The main reason to grow annuals in a bed by themselves is that the entire bed can be dug up and replanted once or twice a year. The presence of perennial plants makes this task more difficult. However, combination beds have their appeal, and annuals can be tucked into almost any sort of bed for temporary color or interest.
Some of the favorite combinations with annuals are annuals with perennials or annuals and spring-flowering bulbs in the same bed. Both perennials and bulbs put on a spectacular show of blossoms—often in colors or forms not found in annuals. By combining the three, then, you not only lengthen the overall period of bloom but also create a scene rich in contrasting flower and foliage forms and expand the possibilities for color combinations.
By adding a few evergreen or deciduous shrubs to the back of the border, you can create a scene with something of interest in every season. Look for shrubs that bloom during periods when little else is flowering in the garden; early-blooming flowering quince and forsythia are good examples.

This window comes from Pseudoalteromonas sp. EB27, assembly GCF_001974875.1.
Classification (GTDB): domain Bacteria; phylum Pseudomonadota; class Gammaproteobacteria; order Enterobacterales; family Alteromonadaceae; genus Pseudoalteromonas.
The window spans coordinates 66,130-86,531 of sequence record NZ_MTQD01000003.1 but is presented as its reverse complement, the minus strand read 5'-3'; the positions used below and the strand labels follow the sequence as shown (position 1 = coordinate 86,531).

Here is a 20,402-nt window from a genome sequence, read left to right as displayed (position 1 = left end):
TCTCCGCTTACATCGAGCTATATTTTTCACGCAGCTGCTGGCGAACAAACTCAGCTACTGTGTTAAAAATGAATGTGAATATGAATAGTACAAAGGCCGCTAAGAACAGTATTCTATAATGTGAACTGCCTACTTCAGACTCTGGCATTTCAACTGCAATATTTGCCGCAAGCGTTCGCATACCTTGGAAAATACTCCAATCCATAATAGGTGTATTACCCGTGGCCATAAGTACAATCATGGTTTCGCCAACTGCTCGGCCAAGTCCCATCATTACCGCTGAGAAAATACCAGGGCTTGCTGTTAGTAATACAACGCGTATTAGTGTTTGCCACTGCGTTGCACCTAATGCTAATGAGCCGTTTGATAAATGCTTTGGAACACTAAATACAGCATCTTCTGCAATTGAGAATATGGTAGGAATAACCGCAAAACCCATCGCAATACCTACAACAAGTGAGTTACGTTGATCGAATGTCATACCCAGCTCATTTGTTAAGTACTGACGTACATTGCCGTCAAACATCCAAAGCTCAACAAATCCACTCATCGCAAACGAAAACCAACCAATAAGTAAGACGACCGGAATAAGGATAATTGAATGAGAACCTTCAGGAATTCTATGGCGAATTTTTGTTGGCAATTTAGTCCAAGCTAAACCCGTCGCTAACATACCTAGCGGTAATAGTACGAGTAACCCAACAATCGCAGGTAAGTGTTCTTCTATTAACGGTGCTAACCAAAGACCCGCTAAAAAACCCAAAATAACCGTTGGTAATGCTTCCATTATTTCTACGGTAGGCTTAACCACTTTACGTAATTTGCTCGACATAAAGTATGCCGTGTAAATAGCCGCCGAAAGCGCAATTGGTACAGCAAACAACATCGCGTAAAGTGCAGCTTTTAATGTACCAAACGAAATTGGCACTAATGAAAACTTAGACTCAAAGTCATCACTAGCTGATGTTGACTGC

If you live in an area where winter brings a blanket of snow, choose shrubs or trees with appealing winter form or color, such as the birches or dogwoods, or those with fruit that stays on the branches late into the season, such as cotoneasters, crabapples, or firethorns. Some gardeners like an even-textured “wall” behind their beds or borders. For this effect, consider installing a formal hedge instead of a fence or planting a not-so-formal grouping of leafy evergreen or deciduous shrubs.
In recent years “potpourri” gardens have increased in popularity. In the style of the European kitchen gardens, these are working gardens that combine annuals, perennials, herbs, bulbs, vegetables, and even fruit trees. Although they are usually the practical result of trying to grow as many plants as possible in a limited space, the results can be as attractive as they are productive.